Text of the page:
“The Oral-B 8000 smart toothbrush experience is all about the app, which has some strengths and weaknesses.”
- The app has some cool features, like personalized routines and dentist recommendations
- You can keep track of how long and how often you brush
- The toothbrush stays charged for nearly two weeks
- Position detection in the app didn’t work very well for us
We’re not sure, as we’ve actively worked to block out the horror of most of our dental visits, but we don’t think we’ve ever had a dentist teach us how to brush our teeth. They probably did when we were five or so, but those were baby teeth, and who cares about them except for demons? Smart toothbrushes are supposed to give you guidance on your daily brushings so you can do them more effectively. We took the Oral-B Genius 8000 Bluetooth Toothbrush (Bluetoothbrush?) for a spin, so we could review it and our brushing technique.
Getting a handle on it
The first thing you’ll notice about the Oral-B Genius is its big box. If you’re used to manual toothbrushes, you might be surprised at just how much comes with this model. You get the handle, three brush heads, a charger that holds extra brush heads, a smart traveling case that can charge your phone and handle, and a smartphone holder you can suction cup to your bathroom mirror. It’s a lot!
If you’re used to manual toothbrushes, you might be surprised at just how much comes with this model.
The handle is black; the brush heads and charger are white. It looks a bit weird all together. On the handle, you’ll find two buttons and a series of images that light up when you hit the “mode” button. The button on top is the power button. The pictures illuminate to show which mode you’re in; there are six. The battery and Bluetooth icons also light up when you’re brushing. Around the top of the handle is a “smart ring.” In the Oral-B app (available for both iOS and Android), you can change the color of this ring to one of 12 colors.
The three brush heads are each a bit different: One is angled for precise cleaning, one has a polishing cup for whitening, and one is softer for sensitive teeth. There are also other compatible heads for targeting between teeth or brushing with braces.
Feel the vibration (er, rotation)
Unlike Sonicare models, which use vibration to help get your teeth clean, Oral-B’s are oscillation-rotation brushes. In either case, you don’t really need to scrub like you do with a manual brush. When you open the Oral-B app, it will ask what shape of brush head you’re using and show you a video on how to use it. It sounds silly for someone who’s been using a toothbrush for decades, but it turns out we’ve been doing it wrong.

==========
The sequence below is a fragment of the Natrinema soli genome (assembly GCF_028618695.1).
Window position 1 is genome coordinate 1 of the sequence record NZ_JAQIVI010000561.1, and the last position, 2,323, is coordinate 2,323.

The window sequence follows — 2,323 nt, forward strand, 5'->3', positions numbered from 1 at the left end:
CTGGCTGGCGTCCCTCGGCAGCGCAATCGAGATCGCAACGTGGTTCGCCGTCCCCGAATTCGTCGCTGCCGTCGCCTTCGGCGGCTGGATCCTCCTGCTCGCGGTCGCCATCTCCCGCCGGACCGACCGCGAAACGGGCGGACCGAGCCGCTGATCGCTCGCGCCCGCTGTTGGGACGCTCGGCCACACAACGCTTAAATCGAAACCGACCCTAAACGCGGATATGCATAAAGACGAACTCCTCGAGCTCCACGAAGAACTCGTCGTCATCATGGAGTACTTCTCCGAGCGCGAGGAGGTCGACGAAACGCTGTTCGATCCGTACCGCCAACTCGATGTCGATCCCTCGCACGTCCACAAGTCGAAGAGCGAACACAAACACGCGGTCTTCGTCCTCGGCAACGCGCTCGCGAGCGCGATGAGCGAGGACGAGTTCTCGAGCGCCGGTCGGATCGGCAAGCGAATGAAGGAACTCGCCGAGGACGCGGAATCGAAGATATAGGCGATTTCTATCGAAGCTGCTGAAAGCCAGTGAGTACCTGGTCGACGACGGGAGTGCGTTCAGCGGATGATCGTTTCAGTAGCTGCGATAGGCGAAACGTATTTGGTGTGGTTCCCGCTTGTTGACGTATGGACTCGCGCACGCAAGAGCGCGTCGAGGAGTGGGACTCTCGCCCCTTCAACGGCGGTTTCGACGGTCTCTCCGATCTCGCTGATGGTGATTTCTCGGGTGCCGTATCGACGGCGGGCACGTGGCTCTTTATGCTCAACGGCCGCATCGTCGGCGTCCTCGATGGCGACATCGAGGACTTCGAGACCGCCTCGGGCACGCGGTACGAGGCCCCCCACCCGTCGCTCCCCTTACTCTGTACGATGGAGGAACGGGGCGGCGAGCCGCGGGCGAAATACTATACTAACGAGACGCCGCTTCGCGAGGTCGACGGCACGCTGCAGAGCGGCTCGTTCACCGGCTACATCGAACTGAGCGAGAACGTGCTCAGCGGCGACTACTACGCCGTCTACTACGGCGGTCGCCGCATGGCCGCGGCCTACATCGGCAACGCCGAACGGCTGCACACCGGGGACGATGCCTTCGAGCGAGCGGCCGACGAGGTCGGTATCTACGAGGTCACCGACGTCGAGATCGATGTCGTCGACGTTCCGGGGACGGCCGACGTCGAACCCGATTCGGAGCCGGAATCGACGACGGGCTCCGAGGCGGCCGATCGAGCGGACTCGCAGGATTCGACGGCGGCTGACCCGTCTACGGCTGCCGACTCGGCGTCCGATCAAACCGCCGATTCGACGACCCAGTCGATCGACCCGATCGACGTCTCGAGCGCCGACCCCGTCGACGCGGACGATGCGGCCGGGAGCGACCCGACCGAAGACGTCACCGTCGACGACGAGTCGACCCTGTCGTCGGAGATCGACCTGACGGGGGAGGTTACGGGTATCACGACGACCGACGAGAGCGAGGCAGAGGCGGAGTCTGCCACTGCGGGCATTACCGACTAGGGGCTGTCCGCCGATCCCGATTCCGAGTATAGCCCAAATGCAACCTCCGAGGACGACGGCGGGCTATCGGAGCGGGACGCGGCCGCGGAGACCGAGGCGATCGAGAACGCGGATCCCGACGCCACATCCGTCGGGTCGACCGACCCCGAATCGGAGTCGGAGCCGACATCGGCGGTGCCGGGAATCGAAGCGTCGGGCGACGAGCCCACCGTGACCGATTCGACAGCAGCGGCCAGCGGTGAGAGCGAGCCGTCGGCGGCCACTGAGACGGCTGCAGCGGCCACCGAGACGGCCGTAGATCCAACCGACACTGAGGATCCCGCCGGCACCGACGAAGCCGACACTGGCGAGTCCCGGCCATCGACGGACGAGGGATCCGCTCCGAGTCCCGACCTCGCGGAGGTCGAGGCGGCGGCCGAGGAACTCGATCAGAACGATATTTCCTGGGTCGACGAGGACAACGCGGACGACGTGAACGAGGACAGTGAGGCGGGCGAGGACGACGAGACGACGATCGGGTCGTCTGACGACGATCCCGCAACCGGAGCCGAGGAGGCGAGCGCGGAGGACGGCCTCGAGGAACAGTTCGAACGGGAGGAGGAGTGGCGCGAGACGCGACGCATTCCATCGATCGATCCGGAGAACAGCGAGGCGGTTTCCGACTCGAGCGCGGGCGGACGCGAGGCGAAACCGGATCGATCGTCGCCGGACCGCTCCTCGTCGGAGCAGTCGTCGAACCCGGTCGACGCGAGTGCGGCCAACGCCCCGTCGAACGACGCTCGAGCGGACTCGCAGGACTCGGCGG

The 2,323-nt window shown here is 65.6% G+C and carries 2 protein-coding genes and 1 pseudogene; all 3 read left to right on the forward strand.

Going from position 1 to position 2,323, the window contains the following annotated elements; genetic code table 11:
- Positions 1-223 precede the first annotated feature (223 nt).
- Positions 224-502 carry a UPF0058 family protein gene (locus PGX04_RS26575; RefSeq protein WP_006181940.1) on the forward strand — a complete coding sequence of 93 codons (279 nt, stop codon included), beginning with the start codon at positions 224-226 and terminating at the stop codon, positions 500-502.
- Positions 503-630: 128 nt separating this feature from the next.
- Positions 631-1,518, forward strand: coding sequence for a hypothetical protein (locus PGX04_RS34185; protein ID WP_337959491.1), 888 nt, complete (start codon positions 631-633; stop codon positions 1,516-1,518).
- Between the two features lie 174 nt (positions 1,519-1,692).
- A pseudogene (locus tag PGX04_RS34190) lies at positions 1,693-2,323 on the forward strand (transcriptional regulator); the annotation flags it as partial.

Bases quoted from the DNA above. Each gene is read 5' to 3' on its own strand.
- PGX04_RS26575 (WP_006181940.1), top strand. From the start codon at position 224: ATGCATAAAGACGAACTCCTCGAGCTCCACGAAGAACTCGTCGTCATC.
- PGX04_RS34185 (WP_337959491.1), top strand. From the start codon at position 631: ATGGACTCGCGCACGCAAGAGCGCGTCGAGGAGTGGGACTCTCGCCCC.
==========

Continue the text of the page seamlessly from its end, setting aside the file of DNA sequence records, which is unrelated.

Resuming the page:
You’re just supposed to angle the brush and hold it in on the tooth for a bit before moving on. The Genius also has a built-in pressure sensor, so the handle will shake and light up red when you’re pressing too hard. We found this only went off when we were brushing the backs of our molars, so we couldn’t tell if we really were pressing too hard or it was just something with the angle.
There are six modes that make the toothbrush behave a bit differently: daily clean, a regular two-minute brushing; pro-clean, which operates longer and at a higher frequency; sensitive, for a more gentle touch; 3D-white, which the manual describes as “polishing,” that gets you an extra 20 seconds to focus on your front teeth; gum care, which is meant for those with tender gums; and tongue clean, for that bacteria trap in your mouth.
There are two types of timers, as well: two-minute and professional. The first simply emits sound and light when the allotted time is up, while the second buzzes and flashes every 30 seconds so you know when to move on to a new quadrant. You can switch between them by pressing and holding the mode button.
Watch what happens, live!
You certainly don’t need to use the app with your Oral-B Genius. You can change the modes on the handle itself and go about your life. But it’s clear Oral-B really wants you to use it, as they’ve packed a lot into it. There’s a kid’s activity center, which uses Snapchat-style filters and sounds.
It can even make GIFs of your child brushing so they have proof of their diligence. One day while using the kids feature we had a leopard mask placed on our face, and in another we had a snake coiled on our head and scaly green skin on our cheeks. For something labeled the “Fun Zone,” it gave us an unreasonable amount of anxiety.
For adults, you can get weather and news to flash across your phone as you brush. There’s also a “position detection” mode. Using your smartphone’s camera, it detects where in your mouth the brush is, and sparkly blue quadrants turn white as you brush for the appropriate amount of time.